The Ministry of Justice in May 2006 visited the CCAA in Beijing. The travel report  of  the Ministry indicates that "given the sensitivity of the subject the irregularities were discussed only in the  later course of conversation.” The travel report indicated that it was "found that none of the children went to the Netherlands' and that in all cases where children  have gone for adoption abroad, the embassies of the countries concerned  were informed.”  Based on this information ,  which the Ministry  gave to Wereldkinderen  informed  the Dutch adoptive parents. At that time it appeared that the CCAA had the scandal well under control and that all the accused had been punished (see travel  report MVJ May 2006, requested from MVJ).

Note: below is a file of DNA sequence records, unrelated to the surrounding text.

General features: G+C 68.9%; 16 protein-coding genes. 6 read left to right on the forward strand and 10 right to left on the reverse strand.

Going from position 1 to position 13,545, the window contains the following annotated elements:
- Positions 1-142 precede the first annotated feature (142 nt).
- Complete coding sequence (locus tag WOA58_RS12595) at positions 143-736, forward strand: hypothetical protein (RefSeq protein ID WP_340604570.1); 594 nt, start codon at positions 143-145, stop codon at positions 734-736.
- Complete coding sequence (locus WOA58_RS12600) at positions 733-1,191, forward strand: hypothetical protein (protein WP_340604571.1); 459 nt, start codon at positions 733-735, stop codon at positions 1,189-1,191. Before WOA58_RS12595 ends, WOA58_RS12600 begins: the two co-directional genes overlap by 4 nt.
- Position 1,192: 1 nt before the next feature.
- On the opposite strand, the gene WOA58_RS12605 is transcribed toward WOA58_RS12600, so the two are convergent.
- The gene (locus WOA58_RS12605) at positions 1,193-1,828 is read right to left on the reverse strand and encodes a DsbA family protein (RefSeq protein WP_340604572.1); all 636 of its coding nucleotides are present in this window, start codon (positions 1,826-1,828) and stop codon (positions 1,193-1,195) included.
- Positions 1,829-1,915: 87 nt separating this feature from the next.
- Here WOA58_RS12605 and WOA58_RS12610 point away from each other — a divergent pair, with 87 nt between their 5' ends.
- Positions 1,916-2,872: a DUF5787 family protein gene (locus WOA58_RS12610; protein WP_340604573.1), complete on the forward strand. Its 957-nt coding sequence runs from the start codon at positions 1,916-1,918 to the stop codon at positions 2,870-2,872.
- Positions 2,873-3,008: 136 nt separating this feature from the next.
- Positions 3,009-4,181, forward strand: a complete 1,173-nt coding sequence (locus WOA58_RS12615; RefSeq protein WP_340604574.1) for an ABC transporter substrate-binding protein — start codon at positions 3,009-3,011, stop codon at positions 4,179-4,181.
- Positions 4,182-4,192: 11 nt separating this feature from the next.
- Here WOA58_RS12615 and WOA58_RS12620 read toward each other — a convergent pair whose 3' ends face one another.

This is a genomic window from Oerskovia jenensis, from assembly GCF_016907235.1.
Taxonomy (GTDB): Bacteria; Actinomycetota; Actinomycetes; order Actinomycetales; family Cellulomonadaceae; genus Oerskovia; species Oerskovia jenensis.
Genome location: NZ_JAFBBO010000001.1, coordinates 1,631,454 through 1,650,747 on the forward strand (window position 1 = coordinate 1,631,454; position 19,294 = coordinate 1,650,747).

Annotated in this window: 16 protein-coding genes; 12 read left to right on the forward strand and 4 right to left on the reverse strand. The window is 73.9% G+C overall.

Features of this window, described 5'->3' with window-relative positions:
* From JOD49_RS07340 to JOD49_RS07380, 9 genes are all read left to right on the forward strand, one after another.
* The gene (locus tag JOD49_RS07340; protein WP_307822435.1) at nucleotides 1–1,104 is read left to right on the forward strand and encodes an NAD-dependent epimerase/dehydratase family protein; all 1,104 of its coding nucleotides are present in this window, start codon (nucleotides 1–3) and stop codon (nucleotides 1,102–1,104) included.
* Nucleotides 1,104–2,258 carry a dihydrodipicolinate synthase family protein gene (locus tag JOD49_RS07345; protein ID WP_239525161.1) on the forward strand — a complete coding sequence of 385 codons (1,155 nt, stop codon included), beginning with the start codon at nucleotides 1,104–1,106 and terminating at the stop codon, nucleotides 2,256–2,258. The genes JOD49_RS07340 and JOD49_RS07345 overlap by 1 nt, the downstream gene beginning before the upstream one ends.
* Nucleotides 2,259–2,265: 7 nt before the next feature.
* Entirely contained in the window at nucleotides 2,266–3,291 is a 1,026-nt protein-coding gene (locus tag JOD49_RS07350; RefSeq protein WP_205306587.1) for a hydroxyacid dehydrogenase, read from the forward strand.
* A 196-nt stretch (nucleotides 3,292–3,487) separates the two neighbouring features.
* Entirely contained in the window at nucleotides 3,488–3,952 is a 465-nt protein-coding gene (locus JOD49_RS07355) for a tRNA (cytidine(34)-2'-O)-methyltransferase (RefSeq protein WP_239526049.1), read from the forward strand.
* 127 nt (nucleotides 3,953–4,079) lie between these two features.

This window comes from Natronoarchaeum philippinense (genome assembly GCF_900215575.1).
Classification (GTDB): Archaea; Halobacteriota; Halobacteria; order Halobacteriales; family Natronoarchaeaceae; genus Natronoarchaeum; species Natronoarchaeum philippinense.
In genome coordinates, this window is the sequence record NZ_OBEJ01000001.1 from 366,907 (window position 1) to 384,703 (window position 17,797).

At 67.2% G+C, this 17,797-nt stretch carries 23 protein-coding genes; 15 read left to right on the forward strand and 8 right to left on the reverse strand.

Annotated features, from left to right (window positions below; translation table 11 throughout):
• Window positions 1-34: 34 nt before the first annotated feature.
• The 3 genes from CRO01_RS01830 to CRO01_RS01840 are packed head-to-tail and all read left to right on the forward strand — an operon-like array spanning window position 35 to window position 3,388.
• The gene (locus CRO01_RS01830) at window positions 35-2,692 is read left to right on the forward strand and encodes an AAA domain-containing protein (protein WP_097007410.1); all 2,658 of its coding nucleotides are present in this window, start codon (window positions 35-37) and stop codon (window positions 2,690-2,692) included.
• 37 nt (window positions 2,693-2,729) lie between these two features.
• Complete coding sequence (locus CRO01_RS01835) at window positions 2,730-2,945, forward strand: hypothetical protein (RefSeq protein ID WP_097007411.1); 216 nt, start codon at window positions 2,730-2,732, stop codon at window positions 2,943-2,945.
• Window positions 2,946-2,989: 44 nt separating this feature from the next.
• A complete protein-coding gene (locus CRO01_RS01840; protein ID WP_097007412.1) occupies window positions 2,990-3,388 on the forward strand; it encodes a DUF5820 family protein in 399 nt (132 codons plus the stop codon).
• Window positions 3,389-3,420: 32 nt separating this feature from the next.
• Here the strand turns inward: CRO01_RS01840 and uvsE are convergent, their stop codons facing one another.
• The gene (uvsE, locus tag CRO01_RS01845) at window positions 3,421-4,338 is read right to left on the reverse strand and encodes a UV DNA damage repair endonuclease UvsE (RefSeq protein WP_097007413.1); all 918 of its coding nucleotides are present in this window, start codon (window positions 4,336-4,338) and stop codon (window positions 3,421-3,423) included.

In early 2007, however, there were signs that the CCAA had given the same answer to all receiving countries. While the CCAA had informally confirmed that children from this scandal had gone for adoption abroad, every country was told that no children have gone to that country. Additionally, researchers who had studied the matter thoroughly indicated that there may have been many more children involved in the scandal, and that not all perpetrators had been punished. “W ereldkinderen” thus continued to have questions  Questions “World Children” could not make directly to the CCAA, for the CCAA had clearly stated that “World Children” did not  was their formal contact. “World Children” also received during the first half year 2007 new indications and messages via the media and adoptive parents that there was more to it than that  was said by the CCAA. “W ereldkinderen” informed the MVJ of this, with the request that they do further research (including telephone and email exchange, January 2007).  At July 23, 2007, the Ministry of Justice sent then - at the insistence of “World Children” - a letter to the CCAA (exhibit 3), which asked whether, after the visit with the CCAA, any new facts had been made available and whether anything was revealed about possible irregularities concerning adoptions to the Netherlands. Also, the letter asked  - again at the insistance of Wereldkinderen, what efforts on the part of the CCAA be been done to prevent or deter trafficking of children for (intercountry) adoption, and what preventive measures  were taken to ensure that children are not unlawfully obtained (i.e. contrary to the principles of international conventions),  to make them available for intercountry adoption.